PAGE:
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    The use of artificial neural networks and multiple linear regression in modelling work–health relationships: translating theory into analytical practice

    Karanika-Murray, M. and Cox, Tom (2010) The use of artificial neural networks and multiple linear regression in modelling work–health relationships: translating theory into analytical practice. European Journal of Work and Organizational Psychology 19 (4), pp. 461-486. ISSN 1359-432X.

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    Abstract

    Although psychological theory acknowledges the existence of complex systems and the importance of nonlinear effects, linear statistical models have been traditionally used to examine relationships between environmental stimuli and outcomes. The way we analyse these relationships does not seem to reflect the way we conceptualize them. The present study investigated the application of connectionism (artificial neural networks) to modelling the relationships between work characteristics and employee health by comparing it with a more conventional statistical linear approach (multiple linear regression) on a sample of 1003 individuals in employment. Comparisons of performance metrics indicated differences in model fit, with neural networks to some extent outperforming the linear regression models, such that R 2 for worn-out and job satisfaction were significantly higher in the neural networks. Most importantly, comparisons revealed that the predictors in the two approaches differed in their relative importance for predicting outcomes. The improvement is attributed to the ability of the neural networks to model complex nonlinear relationships. Being unconstrained by assumptions of linearity, they can provide a better approximation of such psychosocial phenomena. Nonlinear approaches are often better fitted for purpose, as they conform to the need for correspondence between theory, method, and data.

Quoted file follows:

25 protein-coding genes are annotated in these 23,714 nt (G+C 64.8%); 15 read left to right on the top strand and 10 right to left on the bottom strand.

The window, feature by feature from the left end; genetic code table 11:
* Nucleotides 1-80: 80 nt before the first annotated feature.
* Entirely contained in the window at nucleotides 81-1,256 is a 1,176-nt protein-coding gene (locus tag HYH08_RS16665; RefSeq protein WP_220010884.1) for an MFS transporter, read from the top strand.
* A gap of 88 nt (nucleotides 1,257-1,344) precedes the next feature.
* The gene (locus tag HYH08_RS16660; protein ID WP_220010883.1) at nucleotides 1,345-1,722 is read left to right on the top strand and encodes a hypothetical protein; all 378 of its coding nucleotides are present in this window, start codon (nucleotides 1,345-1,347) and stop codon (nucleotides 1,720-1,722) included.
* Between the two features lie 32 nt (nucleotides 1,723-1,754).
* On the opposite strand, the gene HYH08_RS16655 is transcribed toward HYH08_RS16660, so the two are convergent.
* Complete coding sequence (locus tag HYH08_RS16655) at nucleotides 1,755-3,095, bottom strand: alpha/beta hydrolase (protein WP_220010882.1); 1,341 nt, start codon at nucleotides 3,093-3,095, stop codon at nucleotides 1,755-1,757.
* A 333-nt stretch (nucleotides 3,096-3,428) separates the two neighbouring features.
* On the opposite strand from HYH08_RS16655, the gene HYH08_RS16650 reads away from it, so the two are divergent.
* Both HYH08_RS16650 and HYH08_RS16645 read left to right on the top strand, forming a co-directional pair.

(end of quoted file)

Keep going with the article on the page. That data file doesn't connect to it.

Metadata

    Item Type: Article
    Keyword(s) / Subject(s): Artificial neural networks, Linearity assumption, Linear regression, Nonlinear relationships, Work-related health
    School: School of Business, Economics & Informatics > Organizational Psychology
    Depositing User: Administrator
    Date Deposited: 05 Jun 2013 07:28
    Last Modified: 05 Jun 2013 07:28
    URI: https://eprints.bbk.ac.uk/id/eprint/7211

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